Brennan Breene of Bridgeville poses near the spot on Washington Pike where he found an envelope containing $3,600 on Sunday.
By Jim McKinnon Pittsburgh Post-Gazette
Brennan Breene provided the best wedding gift of all to newlyweds who had lost an envelope full of money on the way home Sunday.
The Bridgeville couple, David and Ashley Marasco, told police they did not know about the loss until after the bride left their reception in North Strabane and, at a traffic light, another motorist pointed to their photo album on the trunk of the car.
The envelope, containing $3,600 from family and friends, was missing.
Along came Mr. Breene, a real estate appraiser who was driving home after having visited his mother at an assisted living facility.
His mind was wandering. It was Father's Day, the first one he has spent without his dad, who died last year, he said.
Mr. Breene's eye caught the nondescript envelope lying in the middle of the road on Washington Pike. It had cash hanging out of it, he said.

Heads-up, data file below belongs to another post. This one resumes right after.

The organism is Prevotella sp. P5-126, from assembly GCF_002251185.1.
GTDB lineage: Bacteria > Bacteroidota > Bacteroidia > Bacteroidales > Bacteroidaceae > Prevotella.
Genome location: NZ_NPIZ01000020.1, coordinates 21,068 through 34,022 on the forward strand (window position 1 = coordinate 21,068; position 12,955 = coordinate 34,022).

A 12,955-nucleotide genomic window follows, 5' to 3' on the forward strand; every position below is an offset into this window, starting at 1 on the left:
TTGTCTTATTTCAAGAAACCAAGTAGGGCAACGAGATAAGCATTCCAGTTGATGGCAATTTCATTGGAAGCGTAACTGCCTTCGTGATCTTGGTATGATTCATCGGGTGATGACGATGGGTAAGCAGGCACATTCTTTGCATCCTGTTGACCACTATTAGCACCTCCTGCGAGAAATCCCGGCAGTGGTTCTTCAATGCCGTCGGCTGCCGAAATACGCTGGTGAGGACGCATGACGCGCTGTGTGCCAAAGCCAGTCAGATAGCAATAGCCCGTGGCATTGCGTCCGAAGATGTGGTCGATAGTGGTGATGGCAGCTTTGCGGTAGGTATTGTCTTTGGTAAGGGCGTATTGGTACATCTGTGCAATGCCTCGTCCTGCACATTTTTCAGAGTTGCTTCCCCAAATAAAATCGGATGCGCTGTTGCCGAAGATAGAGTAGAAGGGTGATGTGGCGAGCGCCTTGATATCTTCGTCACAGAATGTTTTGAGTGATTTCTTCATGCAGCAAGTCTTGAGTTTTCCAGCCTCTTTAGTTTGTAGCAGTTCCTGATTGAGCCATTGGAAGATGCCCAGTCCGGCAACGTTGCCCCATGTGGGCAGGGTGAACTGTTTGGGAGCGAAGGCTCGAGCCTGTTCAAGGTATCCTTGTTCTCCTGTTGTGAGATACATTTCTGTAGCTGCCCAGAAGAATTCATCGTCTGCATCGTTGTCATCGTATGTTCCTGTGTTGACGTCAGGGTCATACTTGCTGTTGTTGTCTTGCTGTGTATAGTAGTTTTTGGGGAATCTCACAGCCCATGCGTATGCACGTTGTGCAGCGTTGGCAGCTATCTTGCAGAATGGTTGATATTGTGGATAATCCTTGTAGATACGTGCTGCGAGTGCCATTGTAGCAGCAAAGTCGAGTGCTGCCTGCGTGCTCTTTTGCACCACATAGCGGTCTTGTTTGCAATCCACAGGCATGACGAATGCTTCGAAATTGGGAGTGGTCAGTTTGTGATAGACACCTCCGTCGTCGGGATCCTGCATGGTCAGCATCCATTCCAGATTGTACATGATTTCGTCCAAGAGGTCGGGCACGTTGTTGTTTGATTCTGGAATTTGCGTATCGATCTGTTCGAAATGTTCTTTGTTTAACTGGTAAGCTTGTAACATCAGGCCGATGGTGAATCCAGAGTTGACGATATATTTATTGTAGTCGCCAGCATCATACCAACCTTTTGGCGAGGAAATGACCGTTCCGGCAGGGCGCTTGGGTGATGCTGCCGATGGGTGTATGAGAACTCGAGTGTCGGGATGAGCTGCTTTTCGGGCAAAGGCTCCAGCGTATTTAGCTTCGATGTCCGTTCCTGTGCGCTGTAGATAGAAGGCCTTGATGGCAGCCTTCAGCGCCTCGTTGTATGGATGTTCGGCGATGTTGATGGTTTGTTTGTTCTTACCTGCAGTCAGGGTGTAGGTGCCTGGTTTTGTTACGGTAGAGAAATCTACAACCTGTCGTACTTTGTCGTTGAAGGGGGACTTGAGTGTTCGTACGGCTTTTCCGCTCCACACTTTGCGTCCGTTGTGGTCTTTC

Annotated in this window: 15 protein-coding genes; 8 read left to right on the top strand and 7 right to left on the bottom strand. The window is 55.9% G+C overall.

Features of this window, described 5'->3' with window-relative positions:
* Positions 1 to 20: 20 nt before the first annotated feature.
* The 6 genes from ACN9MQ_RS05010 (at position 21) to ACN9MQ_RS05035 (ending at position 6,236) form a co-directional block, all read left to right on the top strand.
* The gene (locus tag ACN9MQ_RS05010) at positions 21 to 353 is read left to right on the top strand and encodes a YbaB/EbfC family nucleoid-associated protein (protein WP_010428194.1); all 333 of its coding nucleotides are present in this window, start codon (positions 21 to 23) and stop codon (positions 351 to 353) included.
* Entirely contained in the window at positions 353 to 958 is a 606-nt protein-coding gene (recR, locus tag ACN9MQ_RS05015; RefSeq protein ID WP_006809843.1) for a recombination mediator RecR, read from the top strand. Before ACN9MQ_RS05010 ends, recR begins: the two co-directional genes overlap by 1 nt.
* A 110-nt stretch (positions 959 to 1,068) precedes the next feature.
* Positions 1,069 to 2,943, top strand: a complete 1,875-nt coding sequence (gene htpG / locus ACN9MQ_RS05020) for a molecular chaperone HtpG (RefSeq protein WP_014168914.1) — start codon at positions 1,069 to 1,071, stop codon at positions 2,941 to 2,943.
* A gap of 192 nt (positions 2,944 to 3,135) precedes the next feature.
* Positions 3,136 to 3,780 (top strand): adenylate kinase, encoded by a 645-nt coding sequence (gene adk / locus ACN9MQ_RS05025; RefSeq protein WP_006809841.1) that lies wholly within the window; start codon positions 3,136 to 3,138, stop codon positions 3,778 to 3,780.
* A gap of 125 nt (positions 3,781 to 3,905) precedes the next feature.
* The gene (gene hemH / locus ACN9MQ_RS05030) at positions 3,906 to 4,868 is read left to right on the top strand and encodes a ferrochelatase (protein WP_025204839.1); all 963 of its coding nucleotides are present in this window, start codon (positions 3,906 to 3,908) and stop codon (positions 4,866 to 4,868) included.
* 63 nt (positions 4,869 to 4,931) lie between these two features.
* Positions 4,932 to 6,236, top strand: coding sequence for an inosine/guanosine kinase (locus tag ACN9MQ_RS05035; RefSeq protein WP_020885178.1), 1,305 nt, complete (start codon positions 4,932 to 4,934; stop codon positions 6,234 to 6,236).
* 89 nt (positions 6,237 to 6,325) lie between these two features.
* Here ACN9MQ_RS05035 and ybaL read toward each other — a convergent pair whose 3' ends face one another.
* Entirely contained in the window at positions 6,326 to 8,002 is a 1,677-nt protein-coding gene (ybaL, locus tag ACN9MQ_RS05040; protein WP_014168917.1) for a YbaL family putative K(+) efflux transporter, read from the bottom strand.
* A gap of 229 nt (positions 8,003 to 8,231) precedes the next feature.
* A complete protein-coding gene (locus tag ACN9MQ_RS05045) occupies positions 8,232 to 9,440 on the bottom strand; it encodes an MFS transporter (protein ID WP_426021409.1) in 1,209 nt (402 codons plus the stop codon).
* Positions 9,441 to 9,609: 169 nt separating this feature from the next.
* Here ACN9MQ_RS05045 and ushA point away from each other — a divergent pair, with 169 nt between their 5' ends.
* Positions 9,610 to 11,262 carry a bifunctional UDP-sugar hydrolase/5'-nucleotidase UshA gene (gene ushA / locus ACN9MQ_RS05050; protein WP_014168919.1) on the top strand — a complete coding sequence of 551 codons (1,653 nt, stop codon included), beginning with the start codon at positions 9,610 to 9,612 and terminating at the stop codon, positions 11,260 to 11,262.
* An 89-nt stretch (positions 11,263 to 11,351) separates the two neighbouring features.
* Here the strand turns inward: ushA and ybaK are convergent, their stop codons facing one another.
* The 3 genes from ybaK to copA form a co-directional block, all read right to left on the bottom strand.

Mr. Breene pulled over after he got farther up the road. For safety reasons, he said he was cautious as he went into the 35-mph roadway to retrieve the envelope.
"If nobody claimed it, I guess I would've kept it," he said, a thought he barely entertained after he took the package home and counted it. "I figured, in a couple of days, I'd go to the police with it."
So, he said, he looked for news reports about lost money. Scanning the Internet Monday morning, he found a report on the WPXI-TV website about the lost wedding money.
"I come from a big Irish Catholic family, and my parents kind of instilled in us to do the right thing," said Mr. Breene.
Within minutes of having read the news report, Mr. Breene went to Bridgeville police to turn it in.
There, he met the bride's mother.
"She was very, very thankful and relieved, to say the least," Mr. Breene said. "She couldn't believe they got it back and that I was as honest as that to just hand it over.
"To be quite honest with you, I would have loved to have had $3,600," he said, bemoaning the downturn in his own business. "But," he added, "my better conscience said it wasn't mine."